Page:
Here are my basic supplies. This is an old crock-pot, but they make new ones exactly like this. I can't figure out why they're still making them with the little flower on them though!
The Kool-Aid is the unsweetened version. It should work with the sweetened version too, but you'll need to wash it thoroughly after it's dyed to get rid of the sugar. Not recommended unless you really can't find anything else.
I bought regular food colouring, but apparently Wilton's makes a more professional set in an amazing range of colours. I'll have to try finding some eventually.
Step 1: Set the wool to heat slowly in the crockpot. (It floats, just like cereal.) I needed to push it down several times before it finally wanted to stay under, this is why it looks like there's not quite enough water in the crockpot on this picture.
I added some vinegar to help the dye even though it's not really necessary with Kool-Aid.
This is what it looked like after adding the dye. I'll give you the dyes I placed where according to a clock face: At noon, I added two 7g packets of grape Kool-Aid, at 8 I added two packets of cherry Kool-Aid, and at 3 I added 20 drops of blue food colouring and some more vinegar. Everything was first diluted in a little bit of water.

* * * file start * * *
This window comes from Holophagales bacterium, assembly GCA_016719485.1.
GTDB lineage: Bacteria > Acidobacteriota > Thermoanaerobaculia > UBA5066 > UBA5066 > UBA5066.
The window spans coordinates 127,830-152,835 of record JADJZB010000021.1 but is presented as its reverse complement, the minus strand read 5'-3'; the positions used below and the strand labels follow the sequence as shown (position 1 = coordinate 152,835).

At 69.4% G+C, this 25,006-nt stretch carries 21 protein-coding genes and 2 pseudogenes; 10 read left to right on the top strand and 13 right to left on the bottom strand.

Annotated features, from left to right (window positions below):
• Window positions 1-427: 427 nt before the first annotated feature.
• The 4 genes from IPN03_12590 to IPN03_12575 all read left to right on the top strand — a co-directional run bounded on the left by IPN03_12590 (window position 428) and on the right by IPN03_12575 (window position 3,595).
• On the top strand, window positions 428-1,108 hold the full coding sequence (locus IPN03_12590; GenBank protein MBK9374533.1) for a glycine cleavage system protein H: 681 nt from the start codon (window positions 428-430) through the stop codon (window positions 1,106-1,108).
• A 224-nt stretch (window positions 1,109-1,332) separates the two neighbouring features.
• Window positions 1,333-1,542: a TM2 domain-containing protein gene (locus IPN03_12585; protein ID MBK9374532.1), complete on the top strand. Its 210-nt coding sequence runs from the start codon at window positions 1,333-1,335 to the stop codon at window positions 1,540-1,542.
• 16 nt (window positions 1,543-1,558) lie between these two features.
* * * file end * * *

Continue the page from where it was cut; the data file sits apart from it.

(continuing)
The photo really shows well what I was seeing with my bare eyes. I was afraid for a moment I was going to end up with mud.
But, lo and behold, this is what my camera saw with the flash!
Better, isn't it? There is a lot of loose dye in the bath, and it seemed to remain that way forever. I'd run to the kitchen every 20 minutes and raise the lid, and poke it, and tell myself to be patient...
The thing with acid dyes is that they need to reach a certain heat, and then, suddenly, everything works the way it should. 20 minutes before I had a bath quite similar to the one above, and then, without warning, I came back to this!
It had suddenly reached the magic temperature and the wool had sucked it all in!
See? No dye left in the bath! All gone! This is how you know it's ready. (The technical term: the dye bath is exhausted.)
Drop the whole mess into a colander to cool by itself (remember, no temperature shock!) and drain. You could let it cool overnight in the dye bath also, but I wanted to do a second batch right away.
I carefully lifted it after a while so the still-hot parts at the bottom had a chance to cool, then I rinsed it in lukewarm water, squeezed it lightly to get some more water out, and hung it in the shower to drip.
Look at the before/after difference! Wow!